JS: Array.prototype.map() & parseInt()


1. 写出下面代码的执行结果:

var arr = ["1", "2", "3"].map(parseInt);

console print:
Active code page: 65001
ERROR: The process "node.exe" not found.
[ 1, NaN, NaN ]
[Finished in 0.6s]


The map() method creates a new array with the results of calling a provided function on every element in the calling array.

JavaScript Demo: Array.map()

var array1 = [1, 4, 9, 16];

// pass a function to map
const map1 = array1.map(x => x * 2);

// expected output: Array [2, 8, 18, 32]


var new_array = arr.map(function callback(currentValue[, index[, array]]) {
// Return element for new_array
}[, thisArg])


  • callback
    Function that produces an element of the new Array, taking three arguments:
    • currentValue:
      The currents element being processed in the array.
    • index/ Optional
      The index of the current element being processed in the array.
    • array/ Optional
      The array map was called upon.
  • thisArg/ Optional
    Value to use as this when executing callback.

Return value

  • A new array with each element being the result of the callback function.


map calls a provided callback function once for each element in an array, in order, and constructs a new array from the results. callback is invoked only for indexes of the array which have assigned values, including undefined. It is not called for missing elements of the array (that is, indexes that have never been set, which have been deleted or which have never been assigned a value).

callback is invoked with three arguments: the value of the element, the index of the element, and the Array object being traversed.

If a thisArg parameter is provided to map, it will be used as callback's this value. Otherwise, the value undefined will be used as its this value. The this value ultimately observable by callback is determined according to the usual rules for determining the this seen by a function.

map does not mutate the array on which it is called (although callback, if invoked, may do so).

The range of elements processed by map is set before the first invocation of callback. Elements which are appended to the array after the call to map begins will not be visited by callback. If existing elements of the array are changed, their value as passed to callback will be the value at the time map visits them. Elements that are deleted after the call to map begins and before being visited are not visited.

Due to the algorithm defined in the specification if the array which map was called upon is sparse, resulting array will also be sparse keeping same indices blank.


The parseInt() function parses a string argument and returns an integer of the specified radix (the base in mathematical numeral systems).

JavaScript Demo: parseInt()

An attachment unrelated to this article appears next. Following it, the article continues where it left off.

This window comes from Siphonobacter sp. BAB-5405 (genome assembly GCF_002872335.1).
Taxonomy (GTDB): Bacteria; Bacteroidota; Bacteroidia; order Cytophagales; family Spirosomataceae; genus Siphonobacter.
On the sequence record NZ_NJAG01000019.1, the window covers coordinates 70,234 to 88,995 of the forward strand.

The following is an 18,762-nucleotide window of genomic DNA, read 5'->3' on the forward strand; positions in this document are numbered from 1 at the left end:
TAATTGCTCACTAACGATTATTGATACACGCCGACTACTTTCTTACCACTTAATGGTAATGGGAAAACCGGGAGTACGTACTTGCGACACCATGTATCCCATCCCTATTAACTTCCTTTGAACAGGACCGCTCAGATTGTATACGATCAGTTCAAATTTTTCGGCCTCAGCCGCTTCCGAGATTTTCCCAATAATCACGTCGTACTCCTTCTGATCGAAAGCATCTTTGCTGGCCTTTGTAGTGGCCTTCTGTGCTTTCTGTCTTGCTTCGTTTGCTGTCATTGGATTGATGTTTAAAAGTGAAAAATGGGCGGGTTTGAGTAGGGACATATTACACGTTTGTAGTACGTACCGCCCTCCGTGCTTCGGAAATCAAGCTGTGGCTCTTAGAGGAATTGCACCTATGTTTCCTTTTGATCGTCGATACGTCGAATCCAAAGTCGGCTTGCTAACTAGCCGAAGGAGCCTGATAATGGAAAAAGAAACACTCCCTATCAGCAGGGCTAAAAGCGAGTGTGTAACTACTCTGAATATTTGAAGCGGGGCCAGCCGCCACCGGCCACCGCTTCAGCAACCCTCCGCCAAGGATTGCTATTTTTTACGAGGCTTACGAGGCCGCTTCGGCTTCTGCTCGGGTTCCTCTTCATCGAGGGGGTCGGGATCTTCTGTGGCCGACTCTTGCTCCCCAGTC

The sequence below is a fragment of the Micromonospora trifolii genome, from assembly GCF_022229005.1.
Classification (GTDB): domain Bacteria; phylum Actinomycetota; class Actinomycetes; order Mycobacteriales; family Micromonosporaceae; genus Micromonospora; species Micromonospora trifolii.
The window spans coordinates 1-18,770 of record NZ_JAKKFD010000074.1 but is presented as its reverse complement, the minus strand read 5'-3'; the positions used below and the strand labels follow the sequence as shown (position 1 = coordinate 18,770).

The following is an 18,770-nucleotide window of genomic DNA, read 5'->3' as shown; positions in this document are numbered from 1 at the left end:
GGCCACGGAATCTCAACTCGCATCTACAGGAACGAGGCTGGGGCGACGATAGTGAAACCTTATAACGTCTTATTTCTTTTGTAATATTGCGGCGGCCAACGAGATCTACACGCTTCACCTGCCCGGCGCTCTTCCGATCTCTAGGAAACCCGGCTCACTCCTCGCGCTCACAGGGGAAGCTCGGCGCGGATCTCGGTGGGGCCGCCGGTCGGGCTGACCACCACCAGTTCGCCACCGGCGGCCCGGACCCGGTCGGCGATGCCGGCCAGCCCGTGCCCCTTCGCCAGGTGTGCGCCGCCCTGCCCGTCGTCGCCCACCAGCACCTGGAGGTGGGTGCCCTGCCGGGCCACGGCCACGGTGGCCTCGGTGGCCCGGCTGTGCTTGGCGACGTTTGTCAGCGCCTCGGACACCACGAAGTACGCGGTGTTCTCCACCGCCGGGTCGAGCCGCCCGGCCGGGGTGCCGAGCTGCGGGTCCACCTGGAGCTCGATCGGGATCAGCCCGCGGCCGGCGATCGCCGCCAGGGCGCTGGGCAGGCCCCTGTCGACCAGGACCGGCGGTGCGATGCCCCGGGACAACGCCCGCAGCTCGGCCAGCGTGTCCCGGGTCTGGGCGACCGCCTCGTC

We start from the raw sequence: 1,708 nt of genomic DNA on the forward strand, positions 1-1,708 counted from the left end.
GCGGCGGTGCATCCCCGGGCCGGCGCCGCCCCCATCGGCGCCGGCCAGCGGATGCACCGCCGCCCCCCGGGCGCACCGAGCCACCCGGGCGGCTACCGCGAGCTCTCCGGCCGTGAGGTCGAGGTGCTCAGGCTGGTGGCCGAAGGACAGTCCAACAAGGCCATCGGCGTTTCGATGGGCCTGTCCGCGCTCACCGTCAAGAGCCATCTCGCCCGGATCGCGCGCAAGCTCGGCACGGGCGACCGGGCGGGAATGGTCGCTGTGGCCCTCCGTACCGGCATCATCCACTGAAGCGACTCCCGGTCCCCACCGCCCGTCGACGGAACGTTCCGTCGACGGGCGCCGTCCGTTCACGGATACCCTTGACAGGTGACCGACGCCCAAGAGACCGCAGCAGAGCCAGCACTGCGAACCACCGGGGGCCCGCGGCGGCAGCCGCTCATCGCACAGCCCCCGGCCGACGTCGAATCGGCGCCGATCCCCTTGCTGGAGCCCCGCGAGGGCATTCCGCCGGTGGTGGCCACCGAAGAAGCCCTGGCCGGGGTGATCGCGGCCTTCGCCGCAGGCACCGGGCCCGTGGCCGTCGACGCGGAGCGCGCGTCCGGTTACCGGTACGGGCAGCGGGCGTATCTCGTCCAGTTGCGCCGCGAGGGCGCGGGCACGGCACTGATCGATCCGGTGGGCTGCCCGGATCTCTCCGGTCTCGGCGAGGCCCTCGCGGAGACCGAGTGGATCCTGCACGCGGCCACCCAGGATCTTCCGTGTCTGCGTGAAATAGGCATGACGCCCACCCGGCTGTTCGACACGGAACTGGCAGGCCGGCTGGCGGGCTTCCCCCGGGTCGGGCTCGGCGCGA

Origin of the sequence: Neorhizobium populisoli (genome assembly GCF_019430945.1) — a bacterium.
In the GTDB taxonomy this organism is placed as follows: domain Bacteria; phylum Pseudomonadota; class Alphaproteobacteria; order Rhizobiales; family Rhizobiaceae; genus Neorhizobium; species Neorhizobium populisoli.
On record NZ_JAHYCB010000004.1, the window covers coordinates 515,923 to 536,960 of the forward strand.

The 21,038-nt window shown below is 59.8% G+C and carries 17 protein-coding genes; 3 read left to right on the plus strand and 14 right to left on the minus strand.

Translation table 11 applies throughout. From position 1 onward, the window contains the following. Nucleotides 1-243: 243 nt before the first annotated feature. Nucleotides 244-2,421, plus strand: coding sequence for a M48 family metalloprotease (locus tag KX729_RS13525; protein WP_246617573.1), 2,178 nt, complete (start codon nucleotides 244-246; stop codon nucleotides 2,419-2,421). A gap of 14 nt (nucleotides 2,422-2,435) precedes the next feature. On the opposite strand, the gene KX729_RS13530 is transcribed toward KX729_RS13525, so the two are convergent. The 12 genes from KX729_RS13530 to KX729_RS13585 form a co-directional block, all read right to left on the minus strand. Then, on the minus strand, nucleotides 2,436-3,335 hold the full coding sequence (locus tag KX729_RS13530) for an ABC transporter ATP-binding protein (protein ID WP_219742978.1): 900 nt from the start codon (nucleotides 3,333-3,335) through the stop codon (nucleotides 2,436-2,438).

function roughScale(x, base) {
  var parsed = parseInt(x, base);
  if (isNaN(parsed)) { return 0 }
  return parsed * 100;

console.log(roughScale(' 0xF', 16));
// expected output: 1500

console.log(roughScale('321', 2));
// expected output: 0


parseInt(string, radix);


  • string
    The value to parse. If the string argument is not a string, then it is converted to a string(using the ToString abstract operation). Leading whitespace in the string argument is ignored.
  • radix
    An integer between 2 and 36 that represents the radix (the base in mathematical numeral systems) of the above mentioned string.

Return value

An integer number parsed from the given string. If the first character cannot be converted to a number, NaN is returned.


The parseInt function converts its first argument to a string, parses it, and returns an integer or NaN. If not NaN, the returned value will be the integer that is the first argument taken as a number in the specified radix (base). For example, a radix of 10 indicates to convert from a decimal number, 8 octal, 16 hexadecimal, and so on. For radices above 10, the letters of the alphabet indicate numerals greater than 9. For example, for hexadecimal numbers (base 16), A through F are used.

If parseInt encounters a character that is not a numeral in the specified radix, it ignores it and all succeeding characters and returns the integer value parsed up to that point. parseInt truncates numbers to integer values. Leading and trailing spaces are allowed.

Because some numbers include the e character in their string representation (e.g. 6.022e23), using parseInt to truncate numeric values will produce unexpected results when used on very large or very small numbers. parseInt should not be used as a substitute for Math.floor().

If radix is undefined or 0 (or absent), JavaScript assumes the following:

  • If the input string begins with "0x" or "0X", radix is 16 (hexadecimal) and the remainder of the string is parsed.
  • If the input string begins with "0", radix is eight (octal) or 10 (decimal). Exactly which radix is chosen is implementation-dependent. ECMAScript 5 specifies that 10 (decimal) is used, but not all browsers support this yet. For this reason always specify a radix when using parseInt.
  • If the input string begins with any other value, the radix is 10 (decimal).

If the first character cannot be converted to a number, parseInt returns NaN.

For arithmetic purposes, the NaN value is not a number in any radix. You can call the isNaN function to determine if the result of parseInt is NaN. If NaN is passed on to arithmetic operations, the operation results will also be NaN.

To convert number to its string literal in a particular radix use intValue.toString(radix).